There are a number of potential grounds upon which to make the case against Cuccinelli, who has spent his first year in office pursuing partisan goose chases rather than performing his job as the chief legal officer for ALL Virginians. But I will focus on just one issue, the one that, I believe, is so utterly offensive to the American democratic tradition that it demands an equally aggressive rebuke.
And that is his relentless pursuit of Professor Michael Mann and the University of Virginia, in a poisonously misguided effort to turn the threat some vested interests feel at the concept of climate change into an official state criminal investigation of a scientist for his research. Cooch's decision to appeal to the Virginia Supreme Court the rightful ruling of Judge Paul Peatross, who threw out Cooch's baseless case against Mann, shows that a state official who will not listen to reason needs to be challenged himself.
We are not talking here about politicians having policy differences and hashing them out fairly and squarely in the public arena. Cuccinelli's witch hunt against Mann escalates our political wars to the unheard-of level of actually criminalizing scientific research that threatens one's donors. Let's be blunt here: we are talking here about an unprecedented act in American history.
That's when the bully's targets need to stand up, challenge him and let the world know that such noxious behavior will not be tolerated - before such government officials start to think that they can get away with bullying us all. So thank God for the University of Virginia's bold stance in opposition to the Bully of the Commonwealth, Ken Cuccinelli.
On Tuesday, UVA filed the latest brief in its legal challenge to Cuccinelli's "civil investigative demands" (subpoenas, basically) aimed at acclaimed climate scientist (and former UVA professor) Michael Mann. It is an excellent piece of work, so let's allow it to speak for itself with the following excerpts:
The implications of [Cuccinelli's] position are staggering in their breadth; according to the Attorney General, whenever an academic offers a disagreement with another academic's scientific conclusions, that disagreement opens the debate up to participation from the Attorney General's office in the form of a civil investigative demand. No discipline - and no professor - falls outside this claimed authority.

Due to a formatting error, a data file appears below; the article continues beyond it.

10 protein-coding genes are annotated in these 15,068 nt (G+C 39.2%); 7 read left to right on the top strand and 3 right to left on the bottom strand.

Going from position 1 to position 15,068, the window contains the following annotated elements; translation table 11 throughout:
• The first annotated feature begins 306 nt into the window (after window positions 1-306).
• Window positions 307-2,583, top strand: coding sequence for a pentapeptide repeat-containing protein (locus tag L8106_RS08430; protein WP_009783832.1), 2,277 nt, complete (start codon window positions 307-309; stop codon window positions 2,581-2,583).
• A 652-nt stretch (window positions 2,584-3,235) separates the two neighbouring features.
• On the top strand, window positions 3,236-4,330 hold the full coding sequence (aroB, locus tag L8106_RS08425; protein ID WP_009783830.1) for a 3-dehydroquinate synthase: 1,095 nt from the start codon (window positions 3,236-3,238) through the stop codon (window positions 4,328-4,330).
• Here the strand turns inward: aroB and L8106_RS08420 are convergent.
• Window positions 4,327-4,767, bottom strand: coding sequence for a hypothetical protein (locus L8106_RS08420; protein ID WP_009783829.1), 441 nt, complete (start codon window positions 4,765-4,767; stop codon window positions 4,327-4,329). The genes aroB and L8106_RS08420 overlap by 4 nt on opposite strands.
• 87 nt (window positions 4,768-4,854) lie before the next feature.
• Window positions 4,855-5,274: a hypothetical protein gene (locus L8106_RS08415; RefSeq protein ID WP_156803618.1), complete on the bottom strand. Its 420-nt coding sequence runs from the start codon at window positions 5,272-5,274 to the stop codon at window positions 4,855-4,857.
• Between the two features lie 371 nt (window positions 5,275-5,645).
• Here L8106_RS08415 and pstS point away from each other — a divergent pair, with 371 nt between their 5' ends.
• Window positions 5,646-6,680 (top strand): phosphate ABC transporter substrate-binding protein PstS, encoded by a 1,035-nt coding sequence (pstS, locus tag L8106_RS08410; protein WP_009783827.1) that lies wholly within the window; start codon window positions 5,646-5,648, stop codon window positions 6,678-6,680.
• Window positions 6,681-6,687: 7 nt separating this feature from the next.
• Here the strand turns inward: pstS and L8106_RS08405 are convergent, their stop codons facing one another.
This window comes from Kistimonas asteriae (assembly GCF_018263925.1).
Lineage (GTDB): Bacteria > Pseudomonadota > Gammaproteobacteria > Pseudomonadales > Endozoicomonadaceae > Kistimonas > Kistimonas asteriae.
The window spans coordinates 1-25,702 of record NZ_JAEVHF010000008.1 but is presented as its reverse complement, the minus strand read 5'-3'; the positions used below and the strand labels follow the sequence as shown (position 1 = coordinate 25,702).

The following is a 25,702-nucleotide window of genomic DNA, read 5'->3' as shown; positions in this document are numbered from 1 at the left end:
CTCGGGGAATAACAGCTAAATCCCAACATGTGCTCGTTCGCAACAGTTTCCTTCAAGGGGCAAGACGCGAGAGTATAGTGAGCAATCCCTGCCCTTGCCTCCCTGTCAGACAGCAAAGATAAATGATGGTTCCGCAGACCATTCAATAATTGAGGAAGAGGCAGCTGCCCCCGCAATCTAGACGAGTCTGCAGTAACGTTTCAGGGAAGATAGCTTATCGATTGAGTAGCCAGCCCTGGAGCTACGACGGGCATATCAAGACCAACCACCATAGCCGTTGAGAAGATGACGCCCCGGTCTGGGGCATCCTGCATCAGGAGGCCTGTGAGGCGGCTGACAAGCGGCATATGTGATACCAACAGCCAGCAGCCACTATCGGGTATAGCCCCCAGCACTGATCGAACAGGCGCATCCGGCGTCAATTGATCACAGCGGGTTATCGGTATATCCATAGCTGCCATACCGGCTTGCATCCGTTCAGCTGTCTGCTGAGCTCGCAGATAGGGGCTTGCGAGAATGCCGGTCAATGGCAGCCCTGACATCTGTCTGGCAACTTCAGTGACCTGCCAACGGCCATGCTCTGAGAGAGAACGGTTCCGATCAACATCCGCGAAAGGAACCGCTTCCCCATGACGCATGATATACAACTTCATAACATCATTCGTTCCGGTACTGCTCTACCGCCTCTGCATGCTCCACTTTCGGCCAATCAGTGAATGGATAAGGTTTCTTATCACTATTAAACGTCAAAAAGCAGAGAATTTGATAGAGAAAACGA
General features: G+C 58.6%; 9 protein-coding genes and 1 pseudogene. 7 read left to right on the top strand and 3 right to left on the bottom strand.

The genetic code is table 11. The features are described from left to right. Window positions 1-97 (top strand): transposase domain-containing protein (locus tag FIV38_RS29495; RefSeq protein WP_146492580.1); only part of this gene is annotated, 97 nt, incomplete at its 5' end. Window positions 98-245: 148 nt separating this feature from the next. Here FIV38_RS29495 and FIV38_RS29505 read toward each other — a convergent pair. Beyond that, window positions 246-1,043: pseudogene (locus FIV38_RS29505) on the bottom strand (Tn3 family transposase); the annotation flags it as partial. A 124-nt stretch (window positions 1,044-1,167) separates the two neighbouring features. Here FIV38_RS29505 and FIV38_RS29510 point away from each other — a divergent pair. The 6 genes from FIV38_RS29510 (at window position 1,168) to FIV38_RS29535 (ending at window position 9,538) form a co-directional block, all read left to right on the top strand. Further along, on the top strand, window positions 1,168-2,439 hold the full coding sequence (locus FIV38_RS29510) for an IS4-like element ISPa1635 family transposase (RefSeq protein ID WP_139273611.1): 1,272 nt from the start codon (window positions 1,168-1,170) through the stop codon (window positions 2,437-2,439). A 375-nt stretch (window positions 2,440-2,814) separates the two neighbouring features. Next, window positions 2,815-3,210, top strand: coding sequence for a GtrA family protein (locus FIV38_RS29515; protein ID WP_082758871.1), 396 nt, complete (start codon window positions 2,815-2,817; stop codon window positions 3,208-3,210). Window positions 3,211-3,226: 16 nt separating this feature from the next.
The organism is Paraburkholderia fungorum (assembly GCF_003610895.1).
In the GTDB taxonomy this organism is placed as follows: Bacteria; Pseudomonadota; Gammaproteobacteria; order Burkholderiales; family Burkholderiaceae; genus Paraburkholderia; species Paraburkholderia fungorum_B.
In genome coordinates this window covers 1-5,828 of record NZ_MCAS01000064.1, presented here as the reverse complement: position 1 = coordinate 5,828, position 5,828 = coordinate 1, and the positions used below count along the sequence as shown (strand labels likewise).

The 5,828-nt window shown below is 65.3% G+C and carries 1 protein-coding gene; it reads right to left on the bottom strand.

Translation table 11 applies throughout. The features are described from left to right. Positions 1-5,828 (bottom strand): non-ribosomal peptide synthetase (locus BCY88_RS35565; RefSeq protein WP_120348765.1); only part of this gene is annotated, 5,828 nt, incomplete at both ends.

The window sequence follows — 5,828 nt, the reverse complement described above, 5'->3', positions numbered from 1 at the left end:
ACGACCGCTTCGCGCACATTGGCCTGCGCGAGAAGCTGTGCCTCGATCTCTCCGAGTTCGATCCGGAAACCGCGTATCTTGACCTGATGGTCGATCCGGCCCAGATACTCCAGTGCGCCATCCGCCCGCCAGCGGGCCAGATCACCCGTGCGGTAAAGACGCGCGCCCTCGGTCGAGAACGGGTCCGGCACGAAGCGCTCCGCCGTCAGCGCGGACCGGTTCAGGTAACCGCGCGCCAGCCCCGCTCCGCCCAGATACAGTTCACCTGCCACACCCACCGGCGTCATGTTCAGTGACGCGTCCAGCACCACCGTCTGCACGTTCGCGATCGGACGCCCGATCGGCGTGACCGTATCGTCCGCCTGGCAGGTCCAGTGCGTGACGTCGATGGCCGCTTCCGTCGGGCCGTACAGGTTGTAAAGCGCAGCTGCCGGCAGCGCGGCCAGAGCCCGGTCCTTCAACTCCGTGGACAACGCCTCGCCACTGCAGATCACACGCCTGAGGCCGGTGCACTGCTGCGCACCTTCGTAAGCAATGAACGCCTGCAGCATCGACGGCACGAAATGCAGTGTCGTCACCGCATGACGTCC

The Attorney General's opposition itself makes clear that the Attorney General did not issue the civil investigative demands under the Virginia Fraud Against Taxpayers act to investigate fraud on Commonwealth taxpayers. Rather, the CIDs were issued in an unprecedented attempt to challenge a university professor's peer reviewed data, methodologies and conclusions. But FATA does not authorize the Attorney General to police academic debate -- and it certainly does not authorize the Attorney General to target for government investigation those who conduct scientific research with which the Attorney General disagrees.
The editorial is about the University of Virginia's moral obligation to push back against the AG's fishing expedition aimed at harassing climate scientist Michael Mann:
VIRGINIA ATTORNEY General Ken Cuccinelli II has decided to misuse state funds in his personal war against climate science. But that doesn't mean anyone else should cooperate.
His "witch hunt", the Post writes,
would deal grave harm to scientific inquiry throughout Virginia's public higher education system. Science progresses when researchers can propose ideas freely, differ in their methods and argue about the interpretations of their results. The commonwealth should nurture that process, not make scientists fear that they will be subject to investigation if a politician dislikes their conclusions.
And, the Post concludes, "Gov. Robert F. McDonnell should join the dozens of others -- including some of Mr. Mann's harshest critics -- in condemning Mr. Cuccinelli, lest he be implicated in this assault on reason."
It's time for Governor Bob to let us know how he stands on the Cuccinelli Inquisition -- one way or another. You're either for the right of researchers to conduct their work free from government harassment, or against it. Stand up and be counted, Bob.
- Willard Sterne Randall, Jefferson: A Life
Thomas Jefferson must be doing a Triple Lutz in his grave right now. The author of the Declaration of Independence spent the last decade of his life focused on a project that serves as a fitting epilogue to all that he had contributed to the world. If American democracy may be viewed as a vessel to channel the power of free thinking people to actively shape and improve society, the University of Virginia was Jefferson's experiment in how to train people to become precisely the kind of citizens that democracy requires.
Just as one day Adolph Hitler would epitomize the opposite of free society through the hideous invention of the concentration camp, Jefferson capped off a lifetime of molding the concept of democracy by designing its model institution and incubator, the public university. So the University of Virginia is more than just one of the world's great centers of learning, more than the campus that the American Institute of Architects proclaimed in 1976 as "the proudest achievement of American architecture in the past 200 years." It is also a symbol of the freedom of thought, of democracy - and of the great man who planted those seeds in Virginia soil almost 200 years ago.
This is the institution now under attack by Attorney General Ken Cuccinelli.